Coincidently, this new slide-out draw feature of the UI is now used throughout the whole Oracle Integration UI for these types of configuration tasks.

The required information to create a job is simple and quite self-explanatory. You need to provide a Job Name, choose whether to include security artefacts, and a Description. You will also note that the storage bucket name you defined in the Storage configuration UI is listed here indicating that this is the target location for this export job. See the image below for reference.

The security artefacts that will be exported with your meta-data are as follows:

  • Security policies
  • Security credentials (for connections)
  • Customer certificates
  • Application role memberships (for Processes)

Once you have completed all the fields, click the “Start Export Job” button. The export will take anywhere from 3 to 15 minutes to complete.

Once completed, you can check that the export file was generated successfully by looking at your bucket in the OCI console. See image below showing the zip file created in my “oicmigrations” bucket called “Steve-Blog-Export.zip”. Note that during the export process you will see several temporary files written to the storage bucket. Do not delete or move these files. The export process generates many files during its operations and then finally puts them all in one resulting zip file with the name of your export job. Only once you see this file can you use it correctly.

 

Create an Import Job in Oracle Integration

We are now onto the final step in this guide. Let’s take our export file and import it into our target Oracle Integration instance.

Before we can do that though we need to configure your target instance to read the storage bucket just like we did in the first instance. Following the same steps, configure your target instance using the fields on the Storage page under Settings in the left sidebar.

Next, click “Import/Export” in the left sidebar. You should see an empty list of import jobs (unless someone else in your company has already run an import).

Click the “Import” button in the top right of the page. You will see a configuration drawer slide out from the right side of the screen. Here you can configure the options for importing an export file into your Oracle Integration instance. There are several options for importing into your instance. These are explained below.

The different import options allow you to control the state of the integrations and processes after the import job completes. The simplest option is to tick all options. If you tick all options the import job will do the following:

  • Import: Import all integrations and process and related artefacts like connections look-ups, decision rules etc.
  • Include security artefacts: All connections will be created with security credentials in place and ready to connect
  • Activate: Integrations that were active in the source instance will be activated in the target after the import completes
  • Start Schedules: Any scheduled integrations that were active in the source instance will be running (activated according to their schedule) in the target instance.

Important Point!

It is important to note that you can execute an import without choosing Activate or Start Schedules. This is useful if you know you need to change some of the endpoints in your connections (say from test systems to production systems) before you want them to be active. If you are using the import/export tool, for example, to move integrations from a test instance to a production instance, you might want to follow a sequence similar to this:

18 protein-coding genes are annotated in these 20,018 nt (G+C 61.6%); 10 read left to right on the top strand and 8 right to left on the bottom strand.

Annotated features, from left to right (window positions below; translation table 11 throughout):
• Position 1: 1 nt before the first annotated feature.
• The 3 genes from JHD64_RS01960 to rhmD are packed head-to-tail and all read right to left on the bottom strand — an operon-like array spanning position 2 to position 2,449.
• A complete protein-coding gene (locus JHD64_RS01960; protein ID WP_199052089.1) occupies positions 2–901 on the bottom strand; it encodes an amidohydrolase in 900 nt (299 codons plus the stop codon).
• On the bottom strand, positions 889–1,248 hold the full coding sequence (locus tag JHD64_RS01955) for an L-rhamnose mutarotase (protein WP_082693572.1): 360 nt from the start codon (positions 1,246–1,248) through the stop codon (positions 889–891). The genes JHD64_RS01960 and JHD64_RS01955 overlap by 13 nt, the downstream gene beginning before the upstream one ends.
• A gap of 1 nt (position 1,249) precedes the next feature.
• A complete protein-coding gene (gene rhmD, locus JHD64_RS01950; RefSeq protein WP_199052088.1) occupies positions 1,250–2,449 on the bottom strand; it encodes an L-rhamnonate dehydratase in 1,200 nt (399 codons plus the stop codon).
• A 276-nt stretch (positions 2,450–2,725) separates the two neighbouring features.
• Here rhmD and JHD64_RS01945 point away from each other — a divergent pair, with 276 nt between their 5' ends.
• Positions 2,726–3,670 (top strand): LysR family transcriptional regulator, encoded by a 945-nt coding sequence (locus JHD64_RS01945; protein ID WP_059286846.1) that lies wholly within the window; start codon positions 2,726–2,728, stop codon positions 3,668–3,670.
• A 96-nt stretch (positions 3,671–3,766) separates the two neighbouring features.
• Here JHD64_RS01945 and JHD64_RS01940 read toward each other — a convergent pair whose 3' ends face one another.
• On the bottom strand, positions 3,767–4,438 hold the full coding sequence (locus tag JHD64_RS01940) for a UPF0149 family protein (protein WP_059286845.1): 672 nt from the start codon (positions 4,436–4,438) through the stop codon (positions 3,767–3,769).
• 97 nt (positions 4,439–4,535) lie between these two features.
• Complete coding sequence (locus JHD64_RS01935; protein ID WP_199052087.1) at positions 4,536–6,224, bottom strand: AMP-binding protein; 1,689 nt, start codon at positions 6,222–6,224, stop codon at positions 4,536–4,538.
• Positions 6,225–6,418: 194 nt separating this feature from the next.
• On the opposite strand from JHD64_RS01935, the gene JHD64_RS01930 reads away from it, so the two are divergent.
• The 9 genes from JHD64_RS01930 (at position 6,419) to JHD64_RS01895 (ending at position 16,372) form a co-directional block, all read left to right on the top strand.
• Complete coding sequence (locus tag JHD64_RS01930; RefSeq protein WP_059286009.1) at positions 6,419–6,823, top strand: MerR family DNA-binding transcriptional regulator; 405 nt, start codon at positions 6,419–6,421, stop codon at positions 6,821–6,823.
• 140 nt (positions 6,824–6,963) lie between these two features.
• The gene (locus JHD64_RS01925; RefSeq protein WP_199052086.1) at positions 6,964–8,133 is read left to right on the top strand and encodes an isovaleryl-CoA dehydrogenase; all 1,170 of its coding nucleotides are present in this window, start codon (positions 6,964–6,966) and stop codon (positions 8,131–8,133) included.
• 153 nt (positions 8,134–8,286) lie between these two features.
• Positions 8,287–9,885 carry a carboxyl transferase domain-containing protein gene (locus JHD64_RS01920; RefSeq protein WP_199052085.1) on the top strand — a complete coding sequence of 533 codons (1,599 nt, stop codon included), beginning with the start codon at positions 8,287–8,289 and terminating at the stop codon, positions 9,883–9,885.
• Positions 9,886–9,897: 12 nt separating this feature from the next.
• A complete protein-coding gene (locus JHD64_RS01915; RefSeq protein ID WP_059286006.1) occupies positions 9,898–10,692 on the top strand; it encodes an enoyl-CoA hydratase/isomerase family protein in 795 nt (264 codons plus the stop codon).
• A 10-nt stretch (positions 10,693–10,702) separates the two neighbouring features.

1. Run the import WITHOUT selecting Activate or Start Schedules
  2. Modify the connections of the recently imported integrations so that their endpoints and/or credential information point to your production systems
  3. Rerun the import but this time WITHOUT the import option i.e. just the Activate and Start Schedule options.

This third step will cause the integrations in the in the export file (which are now already in your target instance as well) to be activated and to have their schedules started without replacing their meta-data or updating their respective connection credentials.

Lastly, you can check the status of you job, for both import and exports, by clicking on the job name in the Import/Export UI. This will expand the list with details of the job and it current status. It the image below, you can see that for my job, the Process component of the export has completed but the integration component is still running. You can also see the overall status of the job next to the job name.

Finally, if you need to debug a problem, you can download a log of what was exported. You will find this download icon next to the job name ONLY AFTER the job has completed. This will download a full report of the import or export job.

Further Reading

The documentation for these new features can be found here: https://docs.oracle.com/en/cloud/paas/integration-cloud/oracle-integration-oci/import-and-export-instances.html

If you would like to automate this export and import process, so that it could be included in your automated devops processes or your CI/CD pipelines for example, you can call the underlying API's in Oracle Integration server by following this documentation in the admin guide: https://docs.oracle.com/en/cloud/paas/integration-cloud/integration-cloud-auton/export-integration-and-process-design-time-metadata-instances.html

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Comments ( 1 )
  • Chris Peytier Tuesday, August 25, 2020
    really good write-up. Thanks!